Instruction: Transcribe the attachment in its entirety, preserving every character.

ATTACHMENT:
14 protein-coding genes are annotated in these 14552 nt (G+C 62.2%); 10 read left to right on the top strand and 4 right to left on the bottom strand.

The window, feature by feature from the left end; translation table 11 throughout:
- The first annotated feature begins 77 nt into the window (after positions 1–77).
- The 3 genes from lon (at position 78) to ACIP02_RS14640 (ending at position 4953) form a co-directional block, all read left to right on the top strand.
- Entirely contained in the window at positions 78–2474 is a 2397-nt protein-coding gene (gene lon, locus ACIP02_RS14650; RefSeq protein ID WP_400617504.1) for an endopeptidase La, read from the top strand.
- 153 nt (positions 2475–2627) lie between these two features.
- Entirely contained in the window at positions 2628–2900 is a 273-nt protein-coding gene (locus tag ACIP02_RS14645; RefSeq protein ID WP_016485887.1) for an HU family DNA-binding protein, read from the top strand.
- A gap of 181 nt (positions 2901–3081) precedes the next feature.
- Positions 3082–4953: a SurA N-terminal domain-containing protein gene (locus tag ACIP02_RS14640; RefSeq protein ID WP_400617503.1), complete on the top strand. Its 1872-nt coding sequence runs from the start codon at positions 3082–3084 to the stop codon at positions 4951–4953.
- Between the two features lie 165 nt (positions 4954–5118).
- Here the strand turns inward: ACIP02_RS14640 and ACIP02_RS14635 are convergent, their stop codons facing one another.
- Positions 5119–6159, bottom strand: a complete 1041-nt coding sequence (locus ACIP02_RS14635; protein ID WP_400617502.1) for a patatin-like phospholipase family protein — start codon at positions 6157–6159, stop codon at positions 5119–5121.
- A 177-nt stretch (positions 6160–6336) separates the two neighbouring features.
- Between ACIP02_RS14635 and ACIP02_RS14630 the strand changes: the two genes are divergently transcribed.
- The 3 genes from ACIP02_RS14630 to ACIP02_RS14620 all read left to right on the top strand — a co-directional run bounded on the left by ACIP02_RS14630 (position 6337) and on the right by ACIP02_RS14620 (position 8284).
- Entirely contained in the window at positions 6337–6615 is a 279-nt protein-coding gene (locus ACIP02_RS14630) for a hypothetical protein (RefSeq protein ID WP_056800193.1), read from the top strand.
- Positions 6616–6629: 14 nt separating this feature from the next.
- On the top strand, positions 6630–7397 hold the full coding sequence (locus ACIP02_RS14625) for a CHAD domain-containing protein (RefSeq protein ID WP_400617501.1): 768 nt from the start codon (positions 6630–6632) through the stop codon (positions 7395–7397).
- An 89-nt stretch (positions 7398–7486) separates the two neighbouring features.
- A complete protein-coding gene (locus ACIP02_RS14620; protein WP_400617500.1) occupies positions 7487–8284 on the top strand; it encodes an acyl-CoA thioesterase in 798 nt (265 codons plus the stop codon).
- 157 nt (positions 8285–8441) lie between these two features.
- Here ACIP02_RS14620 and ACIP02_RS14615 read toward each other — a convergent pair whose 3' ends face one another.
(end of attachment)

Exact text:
14 protein-coding genes are annotated in these 14552 nt (G+C 62.2%); 10 read left to right on the top strand and 4 right to left on the bottom strand.

The window, feature by feature from the left end; translation table 11 throughout:
- The first annotated feature begins 77 nt into the window (after positions 1–77).
- The 3 genes from lon (at position 78) to ACIP02_RS14640 (ending at position 4953) form a co-directional block, all read left to right on the top strand.
- Entirely contained in the window at positions 78–2474 is a 2397-nt protein-coding gene (gene lon, locus ACIP02_RS14650; RefSeq protein ID WP_400617504.1) for an endopeptidase La, read from the top strand.
- 153 nt (positions 2475–2627) lie between these two features.
- Entirely contained in the window at positions 2628–2900 is a 273-nt protein-coding gene (locus tag ACIP02_RS14645; RefSeq protein ID WP_016485887.1) for an HU family DNA-binding protein, read from the top strand.
- A gap of 181 nt (positions 2901–3081) precedes the next feature.
- Positions 3082–4953: a SurA N-terminal domain-containing protein gene (locus tag ACIP02_RS14640; RefSeq protein ID WP_400617503.1), complete on the top strand. Its 1872-nt coding sequence runs from the start codon at positions 3082–3084 to the stop codon at positions 4951–4953.
- Between the two features lie 165 nt (positions 4954–5118).
- Here the strand turns inward: ACIP02_RS14640 and ACIP02_RS14635 are convergent, their stop codons facing one another.
- Positions 5119–6159, bottom strand: a complete 1041-nt coding sequence (locus ACIP02_RS14635; protein ID WP_400617502.1) for a patatin-like phospholipase family protein — start codon at positions 6157–6159, stop codon at positions 5119–5121.
- A 177-nt stretch (positions 6160–6336) separates the two neighbouring features.
- Between ACIP02_RS14635 and ACIP02_RS14630 the strand changes: the two genes are divergently transcribed.
- The 3 genes from ACIP02_RS14630 to ACIP02_RS14620 all read left to right on the top strand — a co-directional run bounded on the left by ACIP02_RS14630 (position 6337) and on the right by ACIP02_RS14620 (position 8284).
- Entirely contained in the window at positions 6337–6615 is a 279-nt protein-coding gene (locus ACIP02_RS14630) for a hypothetical protein (RefSeq protein ID WP_056800193.1), read from the top strand.
- Positions 6616–6629: 14 nt separating this feature from the next.
- On the top strand, positions 6630–7397 hold the full coding sequence (locus ACIP02_RS14625) for a CHAD domain-containing protein (RefSeq protein ID WP_400617501.1): 768 nt from the start codon (positions 6630–6632) through the stop codon (positions 7395–7397).
- An 89-nt stretch (positions 7398–7486) separates the two neighbouring features.
- A complete protein-coding gene (locus ACIP02_RS14620; protein WP_400617500.1) occupies positions 7487–8284 on the top strand; it encodes an acyl-CoA thioesterase in 798 nt (265 codons plus the stop codon).
- 157 nt (positions 8285–8441) lie between these two features.
- Here ACIP02_RS14620 and ACIP02_RS14615 read toward each other — a convergent pair whose 3' ends face one another.